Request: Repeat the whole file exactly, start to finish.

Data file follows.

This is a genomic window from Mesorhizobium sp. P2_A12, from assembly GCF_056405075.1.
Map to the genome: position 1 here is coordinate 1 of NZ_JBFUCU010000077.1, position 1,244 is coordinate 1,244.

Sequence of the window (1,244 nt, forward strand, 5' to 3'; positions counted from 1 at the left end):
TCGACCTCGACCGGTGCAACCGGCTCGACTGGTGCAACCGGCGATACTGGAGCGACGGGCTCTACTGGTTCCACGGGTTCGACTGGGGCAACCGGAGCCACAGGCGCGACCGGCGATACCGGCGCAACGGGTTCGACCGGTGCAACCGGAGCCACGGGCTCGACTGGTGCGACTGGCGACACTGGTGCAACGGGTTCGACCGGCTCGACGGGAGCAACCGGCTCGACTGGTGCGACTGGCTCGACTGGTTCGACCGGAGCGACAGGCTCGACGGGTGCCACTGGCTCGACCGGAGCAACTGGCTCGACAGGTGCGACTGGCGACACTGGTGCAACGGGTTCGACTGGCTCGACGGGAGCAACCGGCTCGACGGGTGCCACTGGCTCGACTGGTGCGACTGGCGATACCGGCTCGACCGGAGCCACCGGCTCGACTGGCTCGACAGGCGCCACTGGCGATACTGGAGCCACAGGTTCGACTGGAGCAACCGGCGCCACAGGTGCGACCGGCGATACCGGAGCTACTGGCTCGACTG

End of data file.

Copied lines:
This is a genomic window from Mesorhizobium sp. P2_A12, from assembly GCF_056405075.1.
Map to the genome: position 1 here is coordinate 1 of NZ_JBFUCU010000077.1, position 1,244 is coordinate 1,244.

Sequence of the window (1,244 nt, forward strand, 5' to 3'; positions counted from 1 at the left end):
TCGACCTCGACCGGTGCAACCGGCTCGACTGGTGCAACCGGCGATACTGGAGCGACGGGCTCTACTGGTTCCACGGGTTCGACTGGGGCAACCGGAGCCACAGGCGCGACCGGCGATACCGGCGCAACGGGTTCGACCGGTGCAACCGGAGCCACGGGCTCGACTGGTGCGACTGGCGACACTGGTGCAACGGGTTCGACCGGCTCGACGGGAGCAACCGGCTCGACTGGTGCGACTGGCTCGACTGGTTCGACCGGAGCGACAGGCTCGACGGGTGCCACTGGCTCGACCGGAGCAACTGGCTCGACAGGTGCGACTGGCGACACTGGTGCAACGGGTTCGACTGGCTCGACGGGAGCAACCGGCTCGACGGGTGCCACTGGCTCGACTGGTGCGACTGGCGATACCGGCTCGACCGGAGCCACCGGCTCGACTGGCTCGACAGGCGCCACTGGCGATACTGGAGCCACAGGTTCGACTGGAGCAACCGGCGCCACAGGTGCGACCGGCGATACCGGAGCTACTGGCTCGACTG